Tulare County health officials reported the county’s first flu-related death of the season Wednesday.
“With great regret, I must inform the community of this death from influenza,” said Dr. Karen Haught, Tulare County’s health officer. “Public health is our first priority, and so I’m strongly encouraging community members to get vaccinated and help prevent the spread of flu.”
Influenza has been widespread in the Valley and California. Fresno County has had two flu-related deaths. Statewide 40 people have died as of Feb. 4, according to the California Department of Public Health. Reportable deaths are for people through age 64. Deaths due to influenza in persons age 65 and older are not reportable and therefore not tracked.
With great regret, I must inform the community of this death from influenza.
Dr. Karen Haught, Tulare County health officer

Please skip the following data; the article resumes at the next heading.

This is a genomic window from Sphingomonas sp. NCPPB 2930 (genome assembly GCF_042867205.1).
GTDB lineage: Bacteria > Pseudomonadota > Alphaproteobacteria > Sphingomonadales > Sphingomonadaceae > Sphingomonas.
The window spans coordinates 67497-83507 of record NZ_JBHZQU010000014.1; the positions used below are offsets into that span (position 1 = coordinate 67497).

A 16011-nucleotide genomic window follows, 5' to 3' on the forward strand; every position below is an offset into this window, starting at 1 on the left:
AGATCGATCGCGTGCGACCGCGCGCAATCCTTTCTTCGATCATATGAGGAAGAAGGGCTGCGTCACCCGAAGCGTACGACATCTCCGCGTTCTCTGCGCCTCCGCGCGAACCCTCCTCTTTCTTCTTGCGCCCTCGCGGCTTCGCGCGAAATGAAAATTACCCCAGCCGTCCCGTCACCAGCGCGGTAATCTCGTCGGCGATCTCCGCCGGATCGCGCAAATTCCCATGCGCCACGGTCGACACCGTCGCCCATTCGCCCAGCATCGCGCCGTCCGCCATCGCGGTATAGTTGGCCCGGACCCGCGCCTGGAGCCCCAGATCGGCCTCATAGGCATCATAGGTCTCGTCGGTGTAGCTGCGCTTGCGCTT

Haught said in order to prevent getting the flu and spreading it, people should get vaccinated every year, stay home when you have flu symptoms, wash your hands often, cover your mouth when coughing and sneezing, and avoid touching your eyes, nose and mouth.
People with serious flu symptoms should see a doctor, she said. Adults may experience shortness of breath, difficulty breathing, abdominal pain, dizziness, confusion, vomiting, and dehydration. Children may experience hyperventilation or difficulty breathing, vomiting, dehydration, lethargy, irritability and restlessness, and infants may experience a decreased appetite and dehydration. And a fever returning after the illness has resolved indicates a need for medical care.
Pregnant women and people with other risk factors for complications from the flu – children age 5 or younger and people with diabetes, heart disease, asthma and kidney disease – should talk to their doctors about antiviral medication.
Flu vaccine is available at doctors’ offices, local clinics and pharmacies. The Tulare County Health & Human Services Agency’s immunization program also provides the vaccine.